2.      Activate your body.

Why? Because creativity is a full body activity.
I don’t care if you are tickling the ivories or tapping away at a QWERTY keyboard all day long, when you’re in it – in flow, in your most creative space – even your TOES are getting in on the action. And if you’ve already limbered up your body, gotten your breath and your blood flowing, your muscles moving, your body has no catching up to do to your creativity. It’s raring to go.

3.      Seek out inspiration.

Why? When you are inspired, you align with the energy that calls forth your own unique creativity.
My amazing writing coach, Nancy Rawlinson, reminded me that in order to get musical instruments in tune, we need to reach outside of the instrument and tune it to another entity, a pitch pipe, a tuning fork or another instrument. Find authors that light you up, music that catches your breath, podcasts that invigorate your mind, paintings that pull you to them, people that get you going, ideas and images and innovations that make you want to jump out of your seat and CREATE (just as soon as you soak up as much as you can of it).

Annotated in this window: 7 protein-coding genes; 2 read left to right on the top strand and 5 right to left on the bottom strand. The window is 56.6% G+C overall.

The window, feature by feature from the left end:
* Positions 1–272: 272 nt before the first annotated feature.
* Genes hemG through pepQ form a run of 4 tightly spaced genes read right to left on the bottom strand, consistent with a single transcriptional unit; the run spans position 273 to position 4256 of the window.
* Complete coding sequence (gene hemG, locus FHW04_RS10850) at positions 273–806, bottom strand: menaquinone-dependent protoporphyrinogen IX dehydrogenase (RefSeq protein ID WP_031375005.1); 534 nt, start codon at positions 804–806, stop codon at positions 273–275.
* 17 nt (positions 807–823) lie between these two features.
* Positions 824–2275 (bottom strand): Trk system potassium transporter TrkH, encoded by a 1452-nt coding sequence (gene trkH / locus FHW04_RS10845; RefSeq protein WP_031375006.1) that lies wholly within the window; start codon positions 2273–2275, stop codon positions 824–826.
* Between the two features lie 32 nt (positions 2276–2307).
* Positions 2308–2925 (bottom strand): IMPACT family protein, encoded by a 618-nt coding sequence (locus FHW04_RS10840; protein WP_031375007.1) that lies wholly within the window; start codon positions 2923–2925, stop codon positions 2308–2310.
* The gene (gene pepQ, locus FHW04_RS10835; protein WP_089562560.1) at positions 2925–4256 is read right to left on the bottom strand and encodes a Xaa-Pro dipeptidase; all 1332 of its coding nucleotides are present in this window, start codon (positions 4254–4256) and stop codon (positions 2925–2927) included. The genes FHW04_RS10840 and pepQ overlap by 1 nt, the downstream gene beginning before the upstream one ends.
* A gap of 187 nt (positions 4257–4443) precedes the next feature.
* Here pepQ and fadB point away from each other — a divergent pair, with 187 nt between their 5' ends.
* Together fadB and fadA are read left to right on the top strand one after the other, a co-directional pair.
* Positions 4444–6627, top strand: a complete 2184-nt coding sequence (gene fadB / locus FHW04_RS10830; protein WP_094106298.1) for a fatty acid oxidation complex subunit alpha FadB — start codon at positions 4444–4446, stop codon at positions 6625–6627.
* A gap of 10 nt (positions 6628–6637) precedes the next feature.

4.      Connect back in to your vision.

Why? Creativity is not a linear process.
As we stare down the minutiae of the day to day, we lose sight of what we’re even working towards. We get jumbled in the strategies and the to-dos and the new aha’s and constant whatthefucks that we forget there is something bigger at play, something larger than ourselves even. We are circling around that thing – that vision – in almost every area in our lives. And when you take a step back and reconnect to that broader picture - that clarity of vision - your next step moves into place.

Now comes the fun part.

Make what you want to make of this.
Make rules for yourself that you know you have the freedom to break if it’s not getting you what you need.
Try different things out.
Take note of what works, and when, and why.

You are a creator. Create your own routine. Each and every day.



Download my Create Your Own Routine Worksheet here.

Share in the comments what works for you!